"Brilliantly bold from Boyle, yet do we really need another Jobs story?"

When one sees Michael Fassbenders face in a trailer or a poster, you feel compelled to buy a ticket for it. The man is undoubtedly a powerhouse. Sweeping onto our screens this year as Macbeth, and now as CEO of Apple, the late Steve Jobs, director Danny Boyle teams up with The Social Networks writer Aaron Sorkin to make a brilliantly bold feature; yet do we really need another Jobs story?

Failing just two years ago to bring this story alive with Ashton Kutcher playing the man himself, this needed to be a bigger, better and much more brutal to set itself above the rest. The first half of this intelligent drama gives us just that, only for to be consumed by a Hollywood cliché of a story in the latter. Let’s face it, Jobs has changed the world of technology as we know it, yet everyone focuses on the negative aspects of this late man’s career. His sheer mind and business drive got him exactly where he wanted to be – the launch of the iMac back in 1998. As we are taken behind the scenes and backstage, Sorkin guides us through the highs and lows of Jobs career until the iMac virtually saves the company.

This feature is magnetic in the sense that it draws you in, but equally repels due to utter historical inaccuracies and repetitive drawn out moments. The dialogue maybe smart, quick and witty; albeit it’s the same conversations playing themselves out through Jobs misogynist and savage personality. For films sake, Kate Winslet comes in the form of a fabricated polish assistant Joanna Hoffman, who seems to be only here to serve the purpose of an onscreen female presence and desperately try to contain this beast that is the iMac inventor.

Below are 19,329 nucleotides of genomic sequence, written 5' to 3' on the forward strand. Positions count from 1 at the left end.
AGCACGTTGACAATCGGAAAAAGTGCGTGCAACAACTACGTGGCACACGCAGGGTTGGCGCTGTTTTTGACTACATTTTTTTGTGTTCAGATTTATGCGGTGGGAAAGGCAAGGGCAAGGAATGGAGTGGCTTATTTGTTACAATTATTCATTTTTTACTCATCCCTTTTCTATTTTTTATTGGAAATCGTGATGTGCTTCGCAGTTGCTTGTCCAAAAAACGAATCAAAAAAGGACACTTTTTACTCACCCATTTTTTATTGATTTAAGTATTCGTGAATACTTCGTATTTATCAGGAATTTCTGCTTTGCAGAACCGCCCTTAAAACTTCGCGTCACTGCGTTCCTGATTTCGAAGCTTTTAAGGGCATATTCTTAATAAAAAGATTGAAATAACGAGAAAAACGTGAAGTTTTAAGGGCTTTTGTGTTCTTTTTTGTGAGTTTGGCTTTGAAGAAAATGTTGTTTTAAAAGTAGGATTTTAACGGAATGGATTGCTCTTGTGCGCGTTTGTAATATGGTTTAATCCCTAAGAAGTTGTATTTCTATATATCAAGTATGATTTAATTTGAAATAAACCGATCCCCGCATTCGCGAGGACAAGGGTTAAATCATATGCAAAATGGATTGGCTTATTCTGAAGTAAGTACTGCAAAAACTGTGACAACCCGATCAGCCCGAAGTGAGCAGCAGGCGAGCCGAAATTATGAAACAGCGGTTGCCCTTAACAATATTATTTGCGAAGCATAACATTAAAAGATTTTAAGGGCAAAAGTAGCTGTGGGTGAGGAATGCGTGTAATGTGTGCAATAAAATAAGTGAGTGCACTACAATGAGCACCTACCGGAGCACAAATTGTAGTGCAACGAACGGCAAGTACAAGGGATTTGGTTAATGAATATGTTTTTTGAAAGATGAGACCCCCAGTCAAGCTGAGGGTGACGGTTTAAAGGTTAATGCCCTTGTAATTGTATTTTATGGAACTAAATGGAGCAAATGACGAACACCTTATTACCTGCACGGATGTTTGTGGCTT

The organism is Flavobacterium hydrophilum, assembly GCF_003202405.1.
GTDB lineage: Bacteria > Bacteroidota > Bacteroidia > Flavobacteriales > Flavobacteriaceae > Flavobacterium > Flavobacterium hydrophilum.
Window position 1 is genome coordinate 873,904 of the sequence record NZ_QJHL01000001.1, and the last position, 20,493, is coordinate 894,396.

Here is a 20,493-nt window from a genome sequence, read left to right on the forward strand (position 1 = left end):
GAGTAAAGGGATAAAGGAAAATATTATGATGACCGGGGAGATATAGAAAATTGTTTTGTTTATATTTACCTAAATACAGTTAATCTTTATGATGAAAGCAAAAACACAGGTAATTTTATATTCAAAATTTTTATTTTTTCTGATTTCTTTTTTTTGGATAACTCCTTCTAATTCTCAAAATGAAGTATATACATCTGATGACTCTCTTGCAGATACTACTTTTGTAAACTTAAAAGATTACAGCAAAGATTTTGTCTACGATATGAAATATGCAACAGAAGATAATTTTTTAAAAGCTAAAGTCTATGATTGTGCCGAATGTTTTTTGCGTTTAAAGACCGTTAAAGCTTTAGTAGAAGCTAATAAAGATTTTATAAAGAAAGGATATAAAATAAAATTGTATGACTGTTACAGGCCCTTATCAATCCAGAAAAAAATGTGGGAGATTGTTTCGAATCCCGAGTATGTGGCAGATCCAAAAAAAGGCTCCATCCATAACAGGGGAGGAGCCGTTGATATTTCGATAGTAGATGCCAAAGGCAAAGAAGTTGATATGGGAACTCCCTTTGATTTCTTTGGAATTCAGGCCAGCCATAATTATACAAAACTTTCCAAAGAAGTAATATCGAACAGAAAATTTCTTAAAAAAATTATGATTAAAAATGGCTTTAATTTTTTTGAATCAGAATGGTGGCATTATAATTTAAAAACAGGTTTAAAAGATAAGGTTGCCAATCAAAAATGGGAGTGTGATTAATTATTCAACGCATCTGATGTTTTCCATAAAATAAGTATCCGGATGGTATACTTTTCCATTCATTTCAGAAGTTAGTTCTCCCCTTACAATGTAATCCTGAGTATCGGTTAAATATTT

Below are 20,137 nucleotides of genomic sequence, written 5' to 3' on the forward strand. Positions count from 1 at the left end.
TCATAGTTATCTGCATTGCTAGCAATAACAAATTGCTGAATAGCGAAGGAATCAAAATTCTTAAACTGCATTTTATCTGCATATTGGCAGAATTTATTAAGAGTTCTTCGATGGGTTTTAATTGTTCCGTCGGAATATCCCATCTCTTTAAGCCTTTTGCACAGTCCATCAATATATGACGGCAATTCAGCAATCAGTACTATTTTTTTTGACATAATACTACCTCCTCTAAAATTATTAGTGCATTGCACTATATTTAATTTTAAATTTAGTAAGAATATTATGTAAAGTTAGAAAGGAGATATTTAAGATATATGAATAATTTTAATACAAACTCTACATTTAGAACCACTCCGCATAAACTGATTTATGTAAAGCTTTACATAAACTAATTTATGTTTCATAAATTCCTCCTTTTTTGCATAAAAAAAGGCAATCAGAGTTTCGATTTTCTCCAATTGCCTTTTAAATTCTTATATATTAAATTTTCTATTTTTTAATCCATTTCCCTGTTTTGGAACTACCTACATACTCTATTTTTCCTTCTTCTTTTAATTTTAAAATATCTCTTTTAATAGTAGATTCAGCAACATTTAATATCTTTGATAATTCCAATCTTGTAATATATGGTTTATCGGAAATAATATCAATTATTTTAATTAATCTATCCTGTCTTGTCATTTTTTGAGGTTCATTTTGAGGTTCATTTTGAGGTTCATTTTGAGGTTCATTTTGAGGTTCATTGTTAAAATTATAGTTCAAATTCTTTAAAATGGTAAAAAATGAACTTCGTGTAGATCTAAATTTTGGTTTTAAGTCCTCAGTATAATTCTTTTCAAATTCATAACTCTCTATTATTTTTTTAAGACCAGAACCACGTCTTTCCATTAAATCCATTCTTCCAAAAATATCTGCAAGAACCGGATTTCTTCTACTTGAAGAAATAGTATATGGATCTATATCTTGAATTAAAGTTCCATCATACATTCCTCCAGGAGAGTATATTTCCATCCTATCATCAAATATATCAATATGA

At times this project feels forced. Such family drama and business arguments conveniently takes place before every launch of a new product. His ex-girlfriend and daughter he refuses to acknowledge always happen to be there, dragging us away from ever seeing the man present his products to his incredibly eager audiences. We jumping to many different points of his life, which is undoubtedly determined by his inventions or stealing thereof, business takes over. It consumes everything and even his family becomes second nature. As we exploring his abandonment issues about being adopted, everything seems to be falling into place. His dark side, his insistent nature and his reluctance to accept he has a daughter and acknowledge the fact that she is exactly like one of his inventions that had been there all along.

Sugar-coated perhaps more than it should have been with an unnecessary amount of time devoted to his troubled family life, when all we want to see is just how vicious, vindictive and self-absorbed this businessman truly was. Something so powerful and hard hitting in its first 60 minutes becomes lost in a whirlwind of lengthy discussions of a predictable nature. Bold. Brilliant. Brutal; words associated with this undoubtedly superb businessman that Boyle so skilfully transforms to the screen, yet there is a hole that simple can’t be filled with a few comic one-liners from Seth Rogan.